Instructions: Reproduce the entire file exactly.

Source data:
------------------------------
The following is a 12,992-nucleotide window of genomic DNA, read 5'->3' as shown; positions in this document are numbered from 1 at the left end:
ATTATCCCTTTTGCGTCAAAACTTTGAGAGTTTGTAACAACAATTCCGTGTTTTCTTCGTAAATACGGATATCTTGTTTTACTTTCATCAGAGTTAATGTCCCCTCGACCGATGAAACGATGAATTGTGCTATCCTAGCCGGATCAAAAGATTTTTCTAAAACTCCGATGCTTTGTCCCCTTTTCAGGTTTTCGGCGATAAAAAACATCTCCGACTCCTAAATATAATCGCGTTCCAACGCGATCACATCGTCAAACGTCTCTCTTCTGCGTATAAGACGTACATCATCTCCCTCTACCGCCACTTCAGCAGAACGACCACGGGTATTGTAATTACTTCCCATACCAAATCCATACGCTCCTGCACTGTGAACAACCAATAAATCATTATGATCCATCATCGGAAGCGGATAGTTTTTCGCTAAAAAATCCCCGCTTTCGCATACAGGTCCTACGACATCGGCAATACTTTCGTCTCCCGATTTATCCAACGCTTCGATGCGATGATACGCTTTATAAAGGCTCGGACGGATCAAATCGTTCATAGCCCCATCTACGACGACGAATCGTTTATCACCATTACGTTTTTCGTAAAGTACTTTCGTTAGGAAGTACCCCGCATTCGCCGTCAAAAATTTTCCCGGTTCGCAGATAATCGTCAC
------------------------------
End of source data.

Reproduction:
The following is a 12,992-nucleotide window of genomic DNA, read 5'->3' as shown; positions in this document are numbered from 1 at the left end:
ATTATCCCTTTTGCGTCAAAACTTTGAGAGTTTGTAACAACAATTCCGTGTTTTCTTCGTAAATACGGATATCTTGTTTTACTTTCATCAGAGTTAATGTCCCCTCGACCGATGAAACGATGAATTGTGCTATCCTAGCCGGATCAAAAGATTTTTCTAAAACTCCGATGCTTTGTCCCCTTTTCAGGTTTTCGGCGATAAAAAACATCTCCGACTCCTAAATATAATCGCGTTCCAACGCGATCACATCGTCAAACGTCTCTCTTCTGCGTATAAGACGTACATCATCTCCCTCTACCGCCACTTCAGCAGAACGACCACGGGTATTGTAATTACTTCCCATACCAAATCCATACGCTCCTGCACTGTGAACAACCAATAAATCATTATGATCCATCATCGGAAGCGGATAGTTTTTCGCTAAAAAATCCCCGCTTTCGCATACAGGTCCTACGACATCGGCAATACTTTCGTCTCCCGATTTATCCAACGCTTCGATGCGATGATACGCTTTATAAAGGCTCGGACGGATCAAATCGTTCATAGCCCCATCTACGACGACGAATCGTTTATCACCATTACGTTTTTCGTAAAGTACTTTCGTTAGGAAGTACCCCGCATTCGCCGTCAAAAATTTTCCCGGTTCGCAGATAATCGTCAC